The Coronavirus continues to dominate headlines all over the world. Most, if not all of us, know the basic protocol regarding handwashing, coughing and sneezing, disinfecting surfaces, eliminating handshaking, etc. See www. CDC.GOV for up to the minute complete information.

Yes, we need to be informed and knowledge is power… BUT it is also critical to realize that our attitudes and stress levels greatly impact our ability to optimize our immune system and resist infections.

Is our fear of this virus as concerning as the virus itself?

I do not want to minimize the risks here, yet it’s so important to realize that there are many factors contributing to our tendency to panic as the virus spreads.

David Ropeik, an expert on risk perception and communication, tells us that there are a number of psychological reasons why the Coronavirus crisis is triggering our fears a lot more than the flu, even though the flu, at least so far, has killed thousands more than the coronavirus.

COVID-19, this novel Coronavirus, is NEW.

“When something is new, we don’t know all of what we need to know to protect ourselves, and that feels like powerlessness. And that’s what makes it scary,” Ropeik said.

A lack of control is another important factor influencing our heightened fear response. Most of us aren’t scared of driving, despite the risk of a fatal traffic accident, because we feel like we’re in control behind the wheel.

Our lifetime odds of dying in a car crash are about one in 100, according to the US National Safety Council, and the odds of dying as an airplane passenger is about one in 188,000. Yet fear of flying is more prevalent because passengers have no control over the flight itself.

Our current lack of control is very apparent and very disturbing. For example, we know we should avoid sick people; yet it appears that the virus can be spread by those who exhibit no symptoms.

So we continue to feel helpless as stress hormones begin to flood our systems. When we remain in this state of stress for hours, days, weeks or longer our immune systems become compromised affecting our natural ability to heal.

From David Hanscom, M.D.:”… fears that continue to escalate in the U.S. must be addressed and mitigated in order to allow our immune systems to operate at maximum efficiency.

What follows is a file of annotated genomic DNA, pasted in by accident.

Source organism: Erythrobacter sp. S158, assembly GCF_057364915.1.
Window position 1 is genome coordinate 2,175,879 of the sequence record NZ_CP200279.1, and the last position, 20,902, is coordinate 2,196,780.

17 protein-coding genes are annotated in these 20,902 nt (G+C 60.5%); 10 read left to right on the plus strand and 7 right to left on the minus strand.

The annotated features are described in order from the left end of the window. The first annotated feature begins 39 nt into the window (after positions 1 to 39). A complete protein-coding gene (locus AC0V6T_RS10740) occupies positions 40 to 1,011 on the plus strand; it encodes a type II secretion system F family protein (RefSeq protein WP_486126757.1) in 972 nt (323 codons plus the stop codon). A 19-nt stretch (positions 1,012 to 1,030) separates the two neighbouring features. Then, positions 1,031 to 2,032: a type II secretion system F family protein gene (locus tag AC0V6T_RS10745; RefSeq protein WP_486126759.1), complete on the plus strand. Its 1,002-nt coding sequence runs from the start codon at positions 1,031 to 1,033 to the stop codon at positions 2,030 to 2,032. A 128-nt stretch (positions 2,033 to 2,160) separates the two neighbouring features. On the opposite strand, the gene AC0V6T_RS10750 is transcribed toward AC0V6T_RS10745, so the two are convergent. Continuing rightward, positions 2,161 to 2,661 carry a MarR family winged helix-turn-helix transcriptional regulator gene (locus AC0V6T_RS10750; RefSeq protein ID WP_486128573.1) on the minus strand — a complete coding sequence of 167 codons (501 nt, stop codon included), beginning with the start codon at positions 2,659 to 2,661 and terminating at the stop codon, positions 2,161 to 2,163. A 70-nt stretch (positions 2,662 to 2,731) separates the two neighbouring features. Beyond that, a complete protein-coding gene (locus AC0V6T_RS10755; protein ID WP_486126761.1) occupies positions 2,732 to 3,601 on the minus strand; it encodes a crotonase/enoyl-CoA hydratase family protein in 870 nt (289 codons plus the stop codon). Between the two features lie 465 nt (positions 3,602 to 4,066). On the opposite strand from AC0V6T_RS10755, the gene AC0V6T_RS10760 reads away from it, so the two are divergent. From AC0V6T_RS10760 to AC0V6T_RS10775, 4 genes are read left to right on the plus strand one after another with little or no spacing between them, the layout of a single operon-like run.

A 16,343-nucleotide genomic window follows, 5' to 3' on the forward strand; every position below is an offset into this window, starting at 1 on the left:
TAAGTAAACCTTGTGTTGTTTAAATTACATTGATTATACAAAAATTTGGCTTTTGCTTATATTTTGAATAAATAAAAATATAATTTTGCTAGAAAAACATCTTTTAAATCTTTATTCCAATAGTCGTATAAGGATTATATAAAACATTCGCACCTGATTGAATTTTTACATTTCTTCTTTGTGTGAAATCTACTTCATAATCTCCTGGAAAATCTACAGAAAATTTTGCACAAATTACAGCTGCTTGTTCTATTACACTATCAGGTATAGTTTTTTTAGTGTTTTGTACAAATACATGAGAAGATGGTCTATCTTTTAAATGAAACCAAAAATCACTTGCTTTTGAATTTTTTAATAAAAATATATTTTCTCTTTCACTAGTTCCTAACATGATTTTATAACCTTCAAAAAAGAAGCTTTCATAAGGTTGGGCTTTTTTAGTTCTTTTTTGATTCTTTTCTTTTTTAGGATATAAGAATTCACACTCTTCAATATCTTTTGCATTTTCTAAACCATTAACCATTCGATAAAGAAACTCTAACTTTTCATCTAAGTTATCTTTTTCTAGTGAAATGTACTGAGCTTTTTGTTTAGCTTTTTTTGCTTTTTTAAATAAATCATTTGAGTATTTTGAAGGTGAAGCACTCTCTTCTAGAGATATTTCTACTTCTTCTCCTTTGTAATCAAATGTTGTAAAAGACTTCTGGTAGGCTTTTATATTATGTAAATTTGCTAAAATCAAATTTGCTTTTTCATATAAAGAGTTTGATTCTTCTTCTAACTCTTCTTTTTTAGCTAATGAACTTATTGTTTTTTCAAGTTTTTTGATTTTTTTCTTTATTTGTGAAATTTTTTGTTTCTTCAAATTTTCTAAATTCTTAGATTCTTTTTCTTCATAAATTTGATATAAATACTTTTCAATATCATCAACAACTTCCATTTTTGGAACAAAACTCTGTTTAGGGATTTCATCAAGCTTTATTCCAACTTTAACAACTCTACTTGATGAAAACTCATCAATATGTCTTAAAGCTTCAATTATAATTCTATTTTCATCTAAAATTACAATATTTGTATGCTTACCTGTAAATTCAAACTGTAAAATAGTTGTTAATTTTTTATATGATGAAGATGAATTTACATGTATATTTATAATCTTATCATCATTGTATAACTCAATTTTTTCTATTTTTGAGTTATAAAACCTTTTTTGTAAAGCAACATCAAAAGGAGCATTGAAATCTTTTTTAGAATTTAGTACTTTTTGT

…Anxiety is a normal and essential physiological response to a threat–whether it is mental or physical. It is the sensation generated by your elevated stress hormones such as adrenaline and cortisol…

Short-term anxiety is useful and necessary to escape danger. It is when the elevations of these hormones are sustained, that your immune system is compromised…Unfortunately, since humans can’t escape their thoughts, all of us are subject to sustained elevations of these chemicals.

Remember, anxiety is not the cause of the elevation but a reflection of a fired up nervous system on alert. So, paradoxically, the legitimate and sustained anxiety about the Coronavirus epidemic, compromises your body’s ability to fight it.”



Humans are hard – wired to connect. Although we are currently limiting our physical exposure to others, a phone call or Skype session with a trusted friend can help to diffuse fear. When we express our fears, we decrease inflammatory and stress markers while boosting the immune system.


Slow, controlled breathing mediates stress circuits and catastrophic thinking. It quickly shifts us into a mindful space that opens us to calm and peacefulness. This simple practice acts rapidly to calm the stress response.

Sit upright in a comfortable position, with your feet flat on the floor, your spine straight and your chin parallel to the floor. Breathe in slowly through the nose allowing the breath to expand your low belly and exhale slowly through pursed lips like breathing out through a straw. This slows the breathing significantly. You’ll notice that after you release all the air, there is a delay before the next natural breath. Allow the rhythm to evolve naturally while continuing to breathe in a relaxed manner. A few minutes of this breathing will calm your fear circuits as you become more present. Two to ten minutes is great.


When we are faced with the unknown and have no idea what to expect, our natural human response is fear. Our brains shift into a protective mode focused on catastrophic predictions and worry. When we simply STOP and notice and name our mind activity, we begin to detach from and tame the stress response.

Let’s practice focusing on all of the little things happening around us that bring moments of joy and affirmation our way – the birds singing, the sun shining, smiles and laughter, our favorite music, cuddling our baby, lover or pet, a hot beverage on a cold day, etc. Savor these moments for 10 to 20 seconds and begin to create better health. As the body shifts into relaxation mode, our immune system strengthens.


Create opportunities to get out in nature even if it’s just gazing up at the sky for a bit. A short stroll or energetic walk outdoors expands our perspective and calms the brain’s worry center.


Writing or journaling about an issue separates us from our thoughts. It results in our brain developing new circuitry that helps calm the nervous system. Simply write freely about your thoughts and feelings uncensored for 10 to 20 minutes.

As we navigate this challenging time, let’s turn our attention to these profound words from Martha Beck:

“Bring yourself fully into this moment, right now. Enjoy life now. Love freely now. Trust the Force now. We can never cope with what is not now, but we can always cope with now.”

Sending love to all,